Kara Swisher, Arianna Huffington, Kevin

by francine Hardaway on May 2, 2007


Kara Swisher, Arianna Huffington, Kevin Rose and Alan Citron are talking about where news is going. Clearly it’s going online, but how? And what are the implications of that?

I’ve never laid eyes on Arianna Huffington before, though I’ve been reading Huffpo forever (since it started). She says, of course, that in the forseeable future it’s going to be both print and online. Arianna just hired both a traditional journalist, and Jay Rosen, a citizen journalist.

Citron: Gossip sites have taken off like crazy. TMZ has a hard core journalism focus, which may sound ironic, but its staff knows how to dig, to find the scandal. TMZ treats the celebrity world like it would treat any other kind of news — get in and dig to break news. TMZ broke the Alec Baldwin tape. Luckily, celebrities always do stupid things and provide TMZ with information.

The Mel Gibson scandal exploded on the web, too, via TMZ.

Swisher:Big newspapers decide what to feature and what not to feature. How does this relate to online media?

Rose: Digg lets the users decide what to feature. Subjective to who’s on the site at any given time — different stories appear at different times. Digg has a symbiotic relationship with traditional media, because it depends on it for Digg’s existence.

The panelists are talking about the issue of how much control to exert over what people say. Arianna pulls hate-generating comments when they get too virulent: @Cheney: “Why can’t we get a good suicide bomber when we need one.” Their bloggers can post any time of the day or night, but editors decide who to feature, who to send to the home page, who to send to Yahoo.Digg pulls racial hate stories or stories that violate the terms of use, despite their commitment to free speech. If it links to something that’s illegal, they don’t allow it up there. The community moderates the comments, however.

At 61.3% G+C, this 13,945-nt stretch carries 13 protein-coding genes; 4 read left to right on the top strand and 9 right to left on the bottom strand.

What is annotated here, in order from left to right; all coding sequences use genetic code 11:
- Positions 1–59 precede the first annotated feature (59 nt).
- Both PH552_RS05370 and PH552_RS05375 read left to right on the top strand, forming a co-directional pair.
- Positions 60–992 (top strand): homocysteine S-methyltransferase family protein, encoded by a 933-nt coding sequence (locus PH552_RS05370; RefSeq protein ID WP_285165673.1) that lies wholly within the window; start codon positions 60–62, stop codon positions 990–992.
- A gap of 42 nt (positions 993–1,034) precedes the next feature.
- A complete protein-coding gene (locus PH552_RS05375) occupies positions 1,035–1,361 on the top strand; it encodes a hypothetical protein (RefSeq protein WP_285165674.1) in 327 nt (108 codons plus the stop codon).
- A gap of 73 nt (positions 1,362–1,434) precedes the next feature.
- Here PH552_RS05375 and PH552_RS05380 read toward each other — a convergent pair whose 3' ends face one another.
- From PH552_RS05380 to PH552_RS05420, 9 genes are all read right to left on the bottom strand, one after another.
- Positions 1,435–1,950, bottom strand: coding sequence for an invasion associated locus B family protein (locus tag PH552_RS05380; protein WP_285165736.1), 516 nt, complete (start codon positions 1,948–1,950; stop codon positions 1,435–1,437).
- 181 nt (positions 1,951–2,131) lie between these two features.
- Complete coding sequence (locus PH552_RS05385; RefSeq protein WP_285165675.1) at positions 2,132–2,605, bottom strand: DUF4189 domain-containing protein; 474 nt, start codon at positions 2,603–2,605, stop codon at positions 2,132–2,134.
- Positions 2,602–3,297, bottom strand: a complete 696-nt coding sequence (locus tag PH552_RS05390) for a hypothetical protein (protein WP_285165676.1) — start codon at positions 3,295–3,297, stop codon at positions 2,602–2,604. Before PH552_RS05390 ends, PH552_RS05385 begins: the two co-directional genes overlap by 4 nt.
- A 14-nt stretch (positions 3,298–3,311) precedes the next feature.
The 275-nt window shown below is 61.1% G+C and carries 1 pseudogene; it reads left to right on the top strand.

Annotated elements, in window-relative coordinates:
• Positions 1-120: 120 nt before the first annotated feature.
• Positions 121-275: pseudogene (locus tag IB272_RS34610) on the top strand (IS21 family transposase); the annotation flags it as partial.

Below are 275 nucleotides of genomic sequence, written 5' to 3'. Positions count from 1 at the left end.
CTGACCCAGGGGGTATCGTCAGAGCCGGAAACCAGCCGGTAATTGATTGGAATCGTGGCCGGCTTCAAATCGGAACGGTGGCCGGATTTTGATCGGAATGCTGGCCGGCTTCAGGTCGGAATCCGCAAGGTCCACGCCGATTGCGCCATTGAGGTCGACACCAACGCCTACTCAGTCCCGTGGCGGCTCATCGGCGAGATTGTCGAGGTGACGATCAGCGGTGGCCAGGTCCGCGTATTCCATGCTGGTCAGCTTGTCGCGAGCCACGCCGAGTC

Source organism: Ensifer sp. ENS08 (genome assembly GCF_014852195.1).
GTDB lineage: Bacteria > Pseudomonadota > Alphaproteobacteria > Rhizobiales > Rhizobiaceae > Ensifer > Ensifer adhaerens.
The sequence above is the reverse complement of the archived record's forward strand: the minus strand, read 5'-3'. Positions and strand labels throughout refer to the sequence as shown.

Arianna’s experiment on citizen journalism will be part of Jay Rosen’s site at NYU. The editors will still decide what is interesting.

Digg has certain users who act as a filter for people in reading news, much as certain newspapers used to.

Arianna: Bill Moyers’ documentary on Iraq shows how the mainstream media let the people down in reporting on Iraq, and helped the growth of onlline and citizen journalism. Huffpo is launching five new verticals not on politics: living (with Willow Bay as editor) and four others that respond to what readers have asked for.

Often the mainstream media will decide a story is not newsworthy and drop it. But Bloggers are obsessive about stories. They pursue and pursue them until there’s a break. Bloggers develop stories and provide a narrative so that apparently small remarks become part of a larger story that has legs. Stories that broke because of the obsessiveness of the bloggers would be Mel Gibson’s racist remarks, Trent Lott’s remarks, Gonzales’ firing of the Attorneys General. These all came from bloggers putting the pieces of the story together like a puzzle after the mainstream media dropped it. And then these stories resurface in the mainstream media.

Alan Citron is saying that the mainstream media has to embrace change. The Mel Gibson story broke on TMZ and Citron called his friends in the MSM to tell them it was serious. But they all said to him “how could that have happened if YOU reported it?” They didn’t even believe it although the police report was on the web site. Eventually, Citron’s friends at MSM HAD to follow up and report it.

Concusions? Only that the model for the new journalism will be just like that of the old: ads.

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